Further, the community decided to reinforce the stepped sluice gate using modern techniques. Obviously, the maintenance plan was a bottom-up plan; the community leaders made decisions regarding size, budget, criteria, and time frame. Before starting construction, the community leaders worked with the builder to determine the project plans and criteria.
In principle, maintenance is generally concerned with improving the existing facility rather than building a new structure. For example, work to strengthen the stepped sluice gate involved improvements to the existing structure instead of changing its length, width, and height. The project plans had to be changed when they were found to be incompatible with local needs.
Subsequently, with the full participation of community leaders, the construction met local needs. The efforts of the community leaders achieved this high-quality level of maintenance. Changes were also made to the water distribution rule. It also regulates the volume of water that needs to be drained from the pond before the May and June storms.
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Because its water control is effective, the WHPIS has been operating safely without any major disasters. For example, when a severe storm occurred on 20 May, , the flood-water drained out through the spillway and the WHPIS continued to operate as usual. The changes to the abovementioned rules demonstrate the process of adaptive governance.
These revised rules are intended to meet changes in condition 2 via the following five measures see the right-hand side of Figure 4 in green.
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Measure 1: reinforcing the stepped sluice gate and undertaking appropriate maintenance via the revised investment and maintenance rules. Because flooding resulting from a climate anomaly can potentially destroy the stepped sluice gate, the first task was to strengthen this structure. The strengthening work was conducted using special concrete that was stronger than the concrete that is traditionally used.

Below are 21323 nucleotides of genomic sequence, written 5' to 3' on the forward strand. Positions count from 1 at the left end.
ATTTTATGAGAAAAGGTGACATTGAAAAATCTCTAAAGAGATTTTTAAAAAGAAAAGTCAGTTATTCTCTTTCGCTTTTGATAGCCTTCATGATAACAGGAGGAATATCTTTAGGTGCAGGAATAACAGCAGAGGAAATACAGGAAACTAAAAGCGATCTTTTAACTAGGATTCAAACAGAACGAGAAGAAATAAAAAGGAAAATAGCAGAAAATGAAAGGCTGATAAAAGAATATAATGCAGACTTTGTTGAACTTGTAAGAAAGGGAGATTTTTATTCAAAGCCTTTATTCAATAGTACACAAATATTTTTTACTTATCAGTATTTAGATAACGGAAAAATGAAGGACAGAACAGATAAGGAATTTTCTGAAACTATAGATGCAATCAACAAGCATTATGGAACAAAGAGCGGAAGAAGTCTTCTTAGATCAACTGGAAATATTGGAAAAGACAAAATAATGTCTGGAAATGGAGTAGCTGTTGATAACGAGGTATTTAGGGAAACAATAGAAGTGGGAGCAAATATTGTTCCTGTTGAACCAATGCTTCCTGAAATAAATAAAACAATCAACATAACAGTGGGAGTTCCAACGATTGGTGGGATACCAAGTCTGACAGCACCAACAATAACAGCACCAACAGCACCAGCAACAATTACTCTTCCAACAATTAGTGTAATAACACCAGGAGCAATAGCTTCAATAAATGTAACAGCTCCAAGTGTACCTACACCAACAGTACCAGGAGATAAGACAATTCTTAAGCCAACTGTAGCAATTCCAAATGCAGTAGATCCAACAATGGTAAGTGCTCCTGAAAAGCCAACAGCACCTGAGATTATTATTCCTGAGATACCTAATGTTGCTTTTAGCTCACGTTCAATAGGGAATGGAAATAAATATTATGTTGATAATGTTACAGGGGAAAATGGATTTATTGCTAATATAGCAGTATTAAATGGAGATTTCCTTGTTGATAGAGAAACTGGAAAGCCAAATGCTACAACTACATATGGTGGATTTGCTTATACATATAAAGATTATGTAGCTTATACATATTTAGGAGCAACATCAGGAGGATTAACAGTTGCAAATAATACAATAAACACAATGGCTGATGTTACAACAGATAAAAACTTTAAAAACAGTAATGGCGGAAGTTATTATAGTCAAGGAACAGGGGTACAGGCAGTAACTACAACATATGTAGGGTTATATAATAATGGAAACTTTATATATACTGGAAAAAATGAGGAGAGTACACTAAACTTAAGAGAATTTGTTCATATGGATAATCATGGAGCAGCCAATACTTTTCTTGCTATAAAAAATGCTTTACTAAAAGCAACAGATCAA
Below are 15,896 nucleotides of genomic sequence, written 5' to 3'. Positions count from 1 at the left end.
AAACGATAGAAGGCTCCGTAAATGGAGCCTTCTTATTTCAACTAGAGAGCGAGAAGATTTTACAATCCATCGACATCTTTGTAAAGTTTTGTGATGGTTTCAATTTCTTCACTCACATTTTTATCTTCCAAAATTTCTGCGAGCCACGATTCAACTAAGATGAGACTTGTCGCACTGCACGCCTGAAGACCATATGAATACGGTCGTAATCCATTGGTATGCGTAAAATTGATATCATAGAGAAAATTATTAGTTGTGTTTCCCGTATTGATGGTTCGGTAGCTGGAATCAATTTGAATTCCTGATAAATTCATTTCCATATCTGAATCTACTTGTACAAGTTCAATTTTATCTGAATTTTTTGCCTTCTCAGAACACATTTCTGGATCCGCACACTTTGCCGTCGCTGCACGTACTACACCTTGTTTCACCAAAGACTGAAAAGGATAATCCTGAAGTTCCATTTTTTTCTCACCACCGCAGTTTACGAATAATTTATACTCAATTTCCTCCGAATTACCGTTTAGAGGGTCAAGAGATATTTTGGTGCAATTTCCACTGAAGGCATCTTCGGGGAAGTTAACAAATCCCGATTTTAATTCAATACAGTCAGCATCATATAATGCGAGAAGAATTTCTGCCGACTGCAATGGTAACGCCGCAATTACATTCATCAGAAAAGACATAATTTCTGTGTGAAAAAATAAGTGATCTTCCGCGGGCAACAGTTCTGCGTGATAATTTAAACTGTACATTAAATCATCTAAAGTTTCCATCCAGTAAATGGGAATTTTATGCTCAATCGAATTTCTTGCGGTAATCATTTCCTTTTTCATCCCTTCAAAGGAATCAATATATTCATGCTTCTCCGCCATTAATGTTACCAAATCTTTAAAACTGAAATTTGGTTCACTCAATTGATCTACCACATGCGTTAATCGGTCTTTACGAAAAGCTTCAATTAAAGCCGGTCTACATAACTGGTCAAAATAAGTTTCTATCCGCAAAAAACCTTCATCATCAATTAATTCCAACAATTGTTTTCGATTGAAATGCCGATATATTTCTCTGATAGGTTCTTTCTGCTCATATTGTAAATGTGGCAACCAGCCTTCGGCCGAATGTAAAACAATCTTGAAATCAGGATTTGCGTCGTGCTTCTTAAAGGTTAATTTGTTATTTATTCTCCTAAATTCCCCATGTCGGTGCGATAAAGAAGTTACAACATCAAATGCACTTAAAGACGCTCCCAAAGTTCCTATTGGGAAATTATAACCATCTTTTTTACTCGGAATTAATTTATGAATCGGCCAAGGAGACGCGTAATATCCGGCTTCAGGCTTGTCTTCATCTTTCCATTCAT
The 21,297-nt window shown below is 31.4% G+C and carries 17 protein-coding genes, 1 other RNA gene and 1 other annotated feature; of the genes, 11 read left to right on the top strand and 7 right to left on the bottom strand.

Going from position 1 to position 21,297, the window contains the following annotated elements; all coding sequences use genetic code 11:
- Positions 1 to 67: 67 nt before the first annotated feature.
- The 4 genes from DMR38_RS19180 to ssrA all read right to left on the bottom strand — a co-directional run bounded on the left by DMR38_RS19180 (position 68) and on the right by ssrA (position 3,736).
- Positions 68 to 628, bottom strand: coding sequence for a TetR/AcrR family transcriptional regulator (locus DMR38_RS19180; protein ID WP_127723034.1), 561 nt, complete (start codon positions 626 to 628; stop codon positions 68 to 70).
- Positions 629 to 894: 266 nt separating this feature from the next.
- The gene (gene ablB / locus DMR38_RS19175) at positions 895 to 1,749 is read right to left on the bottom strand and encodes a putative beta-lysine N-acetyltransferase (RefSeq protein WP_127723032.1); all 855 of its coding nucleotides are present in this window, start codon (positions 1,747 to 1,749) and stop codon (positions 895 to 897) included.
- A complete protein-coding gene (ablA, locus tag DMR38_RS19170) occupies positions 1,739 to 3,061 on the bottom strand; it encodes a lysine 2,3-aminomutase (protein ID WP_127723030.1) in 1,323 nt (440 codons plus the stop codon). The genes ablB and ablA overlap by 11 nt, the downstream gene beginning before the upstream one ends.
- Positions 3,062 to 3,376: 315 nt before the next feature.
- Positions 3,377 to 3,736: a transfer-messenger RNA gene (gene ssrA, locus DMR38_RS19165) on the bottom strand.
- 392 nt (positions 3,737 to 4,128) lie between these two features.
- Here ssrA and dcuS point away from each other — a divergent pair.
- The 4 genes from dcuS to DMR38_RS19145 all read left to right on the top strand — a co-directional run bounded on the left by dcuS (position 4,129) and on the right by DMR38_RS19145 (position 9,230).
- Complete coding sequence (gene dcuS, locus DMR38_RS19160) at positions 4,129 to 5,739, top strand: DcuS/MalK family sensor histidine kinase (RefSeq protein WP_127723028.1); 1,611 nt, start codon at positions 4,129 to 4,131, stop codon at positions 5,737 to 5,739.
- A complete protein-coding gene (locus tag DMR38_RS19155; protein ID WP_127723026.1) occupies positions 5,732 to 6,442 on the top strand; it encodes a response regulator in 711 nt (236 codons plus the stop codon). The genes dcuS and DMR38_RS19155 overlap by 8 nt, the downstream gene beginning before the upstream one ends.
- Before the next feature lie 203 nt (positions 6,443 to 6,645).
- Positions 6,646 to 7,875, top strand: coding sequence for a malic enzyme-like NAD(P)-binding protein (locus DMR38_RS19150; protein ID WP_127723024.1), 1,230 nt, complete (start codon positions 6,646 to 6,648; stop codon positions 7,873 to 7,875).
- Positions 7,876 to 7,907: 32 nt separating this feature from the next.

This work required a moderate amount of capital, which the community was able to provide. The modernized stepped sluice gate solved the seepage problem and can now drain water rapidly, even in a severe storm. The risk of dam collapse has been mitigated, the water level can be controlled, and the adaptive resilience of the system has been improved.
The updated sluice gate can now be used for water discharge and ensures that the three water appropriation rules remain workable. Furthermore, through frequent interaction with the community, the local government has obtained greater local knowledge and has been able to create a more effective policy.
Measure 2: resolving conflicts in relation to water distribution. The amended water distribution rule states that the protection of lives now has priority over the economic benefits of irrigation and aquaculture.
Charlotte de Fraiture PhD
Because life security is one of the important criteria for evaluating the performance of the village cadre, a disaster caused by an unsafe pond will threaten their political careers. Draining some of the pond water before a severe storm will ensure pond security. Although discharging water in advance may result in some losses in relation to aquaculture, it can reduce the overall losses, because all of the fish will be lost if the dam collapses. Recently, the fish farmer has been participating in water discharge prior to the rainy season by liaising with community leaders regarding the amount of water drainage.
In this way, pond security is ensured and fish farming losses are minimized. Measure 3: complying with newly changed rules. Family ties and events provide strong social capital for participants to work together on the rules to ensure that they are accepted and followed. The revised rules relating to investment, maintenance, and water distribution are all enforced, and the embedded social capital can reduce rule-violating behavior.
If any rule-violating behavior e. These potential losses provide a strong deterrent, discouraging the patroller from engaging in any inappropriate behavior. Measure 4: providing information about changes to water resources and infrastructure. First, the patroller rule clearly states that pond security should be the top priority. It strongly emphasizes the potential damage that can be caused by a severe storm and the importance of security for both the farmlands and villagers.